Panel H.01 — Cyber Gender-based Violence: Navigating the Educational Challenges of our Contemporary Landscape

Convenors Chiara Gius (Università di Bologna, Italy); Angela M. Toffanin (CNR-IRPPS, Italy)

Keywords cyber-violence, gender violence, media-education, prevention


Gender-based violence enabled by digital technology represents a form of violence with potentially significant social, cultural, and economic repercussions (EIGE 2017; EU Parliament 2021; Goulds et al. 2020). To date, this type of violence remains under-researched and under-conceptualized, lacking a unified definition and comprehensive policy approach at the global, EU, and national levels (EIGE 2017; EU Parliament 2021).

Cyber gender-based violence is a form of violence committed against individuals due to their gender identity, employing information and communication technologies in various capacities. ICT-facilitated violence manifests in many forms (EU Parliament 2021) and reproduces traditional systems of inequality prevalent in society (Gius 2021; Henry & Flymm; Jane 2016; 2017; Morahan-Martin 2000). This form of violence encompasses a broad spectrum of practices, intersecting the lives of those who are subjected to it both online and offline.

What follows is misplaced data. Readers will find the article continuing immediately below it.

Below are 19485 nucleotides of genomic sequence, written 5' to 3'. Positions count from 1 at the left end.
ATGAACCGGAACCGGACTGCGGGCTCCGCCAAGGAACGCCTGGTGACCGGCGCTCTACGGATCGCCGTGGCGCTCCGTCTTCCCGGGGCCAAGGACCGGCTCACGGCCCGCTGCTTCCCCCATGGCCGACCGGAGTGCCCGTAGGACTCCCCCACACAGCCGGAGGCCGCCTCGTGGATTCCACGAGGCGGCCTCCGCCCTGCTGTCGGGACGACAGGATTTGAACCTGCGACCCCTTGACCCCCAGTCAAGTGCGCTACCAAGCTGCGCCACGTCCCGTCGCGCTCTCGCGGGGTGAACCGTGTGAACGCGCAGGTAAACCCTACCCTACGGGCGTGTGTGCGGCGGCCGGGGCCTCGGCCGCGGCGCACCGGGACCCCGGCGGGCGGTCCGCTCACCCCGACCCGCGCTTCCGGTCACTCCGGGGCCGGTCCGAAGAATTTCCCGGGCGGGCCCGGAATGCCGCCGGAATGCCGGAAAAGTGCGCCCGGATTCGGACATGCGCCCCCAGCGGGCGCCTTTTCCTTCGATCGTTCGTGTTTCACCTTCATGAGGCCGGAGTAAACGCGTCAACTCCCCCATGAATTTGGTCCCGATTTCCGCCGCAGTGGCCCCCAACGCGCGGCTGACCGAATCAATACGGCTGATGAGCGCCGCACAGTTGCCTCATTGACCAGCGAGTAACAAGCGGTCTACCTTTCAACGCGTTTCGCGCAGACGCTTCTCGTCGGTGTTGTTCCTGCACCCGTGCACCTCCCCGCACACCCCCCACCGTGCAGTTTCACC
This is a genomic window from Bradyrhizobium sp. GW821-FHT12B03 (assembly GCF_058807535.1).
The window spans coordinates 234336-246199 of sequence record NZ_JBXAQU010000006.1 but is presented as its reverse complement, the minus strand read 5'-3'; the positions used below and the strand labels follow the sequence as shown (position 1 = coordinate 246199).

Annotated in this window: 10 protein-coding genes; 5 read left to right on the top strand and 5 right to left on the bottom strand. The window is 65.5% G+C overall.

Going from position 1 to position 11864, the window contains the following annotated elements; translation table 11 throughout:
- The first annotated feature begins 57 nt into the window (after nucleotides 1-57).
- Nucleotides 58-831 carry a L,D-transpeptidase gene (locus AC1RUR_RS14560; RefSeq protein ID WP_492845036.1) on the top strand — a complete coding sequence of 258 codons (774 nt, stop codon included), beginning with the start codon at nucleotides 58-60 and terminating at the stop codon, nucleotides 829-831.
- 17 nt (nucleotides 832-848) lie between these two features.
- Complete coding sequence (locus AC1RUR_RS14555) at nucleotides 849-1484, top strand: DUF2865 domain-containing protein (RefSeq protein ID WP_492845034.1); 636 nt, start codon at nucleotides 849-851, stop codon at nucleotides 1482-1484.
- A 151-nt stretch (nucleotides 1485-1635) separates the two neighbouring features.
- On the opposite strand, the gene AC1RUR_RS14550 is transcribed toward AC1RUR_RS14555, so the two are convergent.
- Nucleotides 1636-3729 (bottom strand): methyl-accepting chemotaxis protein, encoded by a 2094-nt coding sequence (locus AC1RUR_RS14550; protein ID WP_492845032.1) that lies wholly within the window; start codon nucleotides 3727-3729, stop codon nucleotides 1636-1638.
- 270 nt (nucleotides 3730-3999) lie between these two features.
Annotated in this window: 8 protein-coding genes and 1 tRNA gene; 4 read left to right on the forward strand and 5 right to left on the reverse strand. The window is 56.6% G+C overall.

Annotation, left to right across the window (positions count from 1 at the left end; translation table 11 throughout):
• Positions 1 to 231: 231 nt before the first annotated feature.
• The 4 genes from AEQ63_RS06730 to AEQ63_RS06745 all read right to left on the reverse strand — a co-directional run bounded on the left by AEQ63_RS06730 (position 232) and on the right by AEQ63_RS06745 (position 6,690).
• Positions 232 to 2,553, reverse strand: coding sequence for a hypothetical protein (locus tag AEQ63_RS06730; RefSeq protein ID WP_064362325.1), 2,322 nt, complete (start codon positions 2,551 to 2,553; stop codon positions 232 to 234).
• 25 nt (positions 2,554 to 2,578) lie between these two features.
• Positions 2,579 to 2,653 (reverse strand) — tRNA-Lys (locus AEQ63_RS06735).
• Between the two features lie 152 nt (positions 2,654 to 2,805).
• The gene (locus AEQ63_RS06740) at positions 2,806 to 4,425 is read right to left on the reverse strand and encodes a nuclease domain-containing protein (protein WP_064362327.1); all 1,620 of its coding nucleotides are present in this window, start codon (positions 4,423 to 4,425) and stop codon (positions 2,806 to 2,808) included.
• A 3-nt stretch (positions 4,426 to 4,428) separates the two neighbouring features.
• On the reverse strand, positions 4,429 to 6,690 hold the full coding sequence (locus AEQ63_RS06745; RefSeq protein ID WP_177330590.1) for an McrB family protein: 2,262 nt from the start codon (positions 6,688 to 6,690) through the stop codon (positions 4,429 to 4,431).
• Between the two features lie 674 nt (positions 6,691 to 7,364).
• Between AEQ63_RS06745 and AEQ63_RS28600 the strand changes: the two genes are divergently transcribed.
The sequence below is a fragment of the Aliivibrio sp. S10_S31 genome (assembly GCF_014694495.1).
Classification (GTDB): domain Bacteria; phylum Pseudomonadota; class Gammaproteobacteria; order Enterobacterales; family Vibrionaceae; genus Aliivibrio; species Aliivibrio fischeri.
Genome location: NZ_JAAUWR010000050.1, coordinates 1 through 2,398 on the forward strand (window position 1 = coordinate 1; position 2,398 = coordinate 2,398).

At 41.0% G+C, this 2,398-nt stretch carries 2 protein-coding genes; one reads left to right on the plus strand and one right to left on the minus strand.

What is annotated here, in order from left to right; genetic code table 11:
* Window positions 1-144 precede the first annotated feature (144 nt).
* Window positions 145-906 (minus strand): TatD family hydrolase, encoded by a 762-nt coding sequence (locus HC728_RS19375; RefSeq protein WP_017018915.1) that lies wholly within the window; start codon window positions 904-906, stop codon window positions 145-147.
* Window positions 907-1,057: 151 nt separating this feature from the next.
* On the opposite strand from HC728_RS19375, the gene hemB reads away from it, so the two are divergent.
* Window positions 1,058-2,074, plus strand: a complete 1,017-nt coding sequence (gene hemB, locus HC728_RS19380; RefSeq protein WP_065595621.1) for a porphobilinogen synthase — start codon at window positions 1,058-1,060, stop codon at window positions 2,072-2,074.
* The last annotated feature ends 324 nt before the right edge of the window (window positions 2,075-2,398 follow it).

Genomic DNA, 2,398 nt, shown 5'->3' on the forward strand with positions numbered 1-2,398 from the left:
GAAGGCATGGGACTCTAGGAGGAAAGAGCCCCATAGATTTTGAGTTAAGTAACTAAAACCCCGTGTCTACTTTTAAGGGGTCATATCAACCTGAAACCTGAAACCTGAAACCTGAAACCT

While both men and women can experience cyber violence, the evidence overwhelmingly indicates that primarily young girls, women, and LGBTQI+ individuals are exposed to violent digital practices purely based on their sex and gender. This has adverse effects at the individual level, impacting the well-being of victims (Citron, Franks 2014; Vakhitova et al. 2021), as well as broader social ramifications, undermining gender equality and affecting the participation of women and girls in society (ElSherief et al. 2017).

Due to the intrinsic connection between the prevention of gender-based violence and education, it’s imperative to stimulate thorough reflection and promote research in this domain. Addressing this connection is essential to identify policies and best practices aimed at establishing more equitable and secure digital spaces and championing gender equality.
Based on these insights, we welcome panel proposals on (but not limited to) the following areas:

– Conceptualization of cyber-violence within a gendered framework;

– Original research on digitally enforced gender-based violence;

– Research on policy initiatives aimed at countering and preventing Cyber-VAWG at both national and European levels;

– Educational and media-educational perspectives on gender-based cyber-violence;

– Training focused on cyber-violence prevention, especially programs directed at children, teens, and young adults that emphasize awareness-raising and youth empowerment;

– Studies on the social portrayal of Cyber-VAWG as a significant concern within news media, social media, or popular culture.


Guidelines and abstracts submission